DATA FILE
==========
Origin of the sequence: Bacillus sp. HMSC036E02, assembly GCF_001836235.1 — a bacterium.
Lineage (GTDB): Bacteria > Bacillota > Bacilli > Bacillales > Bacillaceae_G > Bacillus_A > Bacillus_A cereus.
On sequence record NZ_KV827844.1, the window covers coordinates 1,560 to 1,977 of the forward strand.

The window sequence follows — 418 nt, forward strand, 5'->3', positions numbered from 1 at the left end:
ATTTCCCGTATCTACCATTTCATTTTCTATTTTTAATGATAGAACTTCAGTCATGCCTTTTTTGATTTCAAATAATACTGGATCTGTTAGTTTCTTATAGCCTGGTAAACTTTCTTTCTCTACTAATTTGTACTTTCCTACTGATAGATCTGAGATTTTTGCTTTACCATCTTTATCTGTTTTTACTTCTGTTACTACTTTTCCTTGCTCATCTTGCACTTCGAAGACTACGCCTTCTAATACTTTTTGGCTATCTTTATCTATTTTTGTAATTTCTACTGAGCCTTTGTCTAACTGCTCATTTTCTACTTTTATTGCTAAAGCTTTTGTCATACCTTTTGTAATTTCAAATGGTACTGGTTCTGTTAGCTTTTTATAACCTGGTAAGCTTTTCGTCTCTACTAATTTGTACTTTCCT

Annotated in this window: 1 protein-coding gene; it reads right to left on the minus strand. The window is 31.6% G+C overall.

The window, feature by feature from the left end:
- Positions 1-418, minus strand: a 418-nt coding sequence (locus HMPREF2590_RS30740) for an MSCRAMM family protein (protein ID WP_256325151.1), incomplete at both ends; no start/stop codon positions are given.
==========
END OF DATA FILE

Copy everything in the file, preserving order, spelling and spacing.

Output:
Origin of the sequence: Bacillus sp. HMSC036E02, assembly GCF_001836235.1 — a bacterium.
Lineage (GTDB): Bacteria > Bacillota > Bacilli > Bacillales > Bacillaceae_G > Bacillus_A > Bacillus_A cereus.
On sequence record NZ_KV827844.1, the window covers coordinates 1,560 to 1,977 of the forward strand.

The window sequence follows — 418 nt, forward strand, 5'->3', positions numbered from 1 at the left end:
ATTTCCCGTATCTACCATTTCATTTTCTATTTTTAATGATAGAACTTCAGTCATGCCTTTTTTGATTTCAAATAATACTGGATCTGTTAGTTTCTTATAGCCTGGTAAACTTTCTTTCTCTACTAATTTGTACTTTCCTACTGATAGATCTGAGATTTTTGCTTTACCATCTTTATCTGTTTTTACTTCTGTTACTACTTTTCCTTGCTCATCTTGCACTTCGAAGACTACGCCTTCTAATACTTTTTGGCTATCTTTATCTATTTTTGTAATTTCTACTGAGCCTTTGTCTAACTGCTCATTTTCTACTTTTATTGCTAAAGCTTTTGTCATACCTTTTGTAATTTCAAATGGTACTGGTTCTGTTAGCTTTTTATAACCTGGTAAGCTTTTCGTCTCTACTAATTTGTACTTTCCT

Annotated in this window: 1 protein-coding gene; it reads right to left on the minus strand. The window is 31.6% G+C overall.

The window, feature by feature from the left end:
- Positions 1-418, minus strand: a 418-nt coding sequence (locus HMPREF2590_RS30740) for an MSCRAMM family protein (protein ID WP_256325151.1), incomplete at both ends; no start/stop codon positions are given.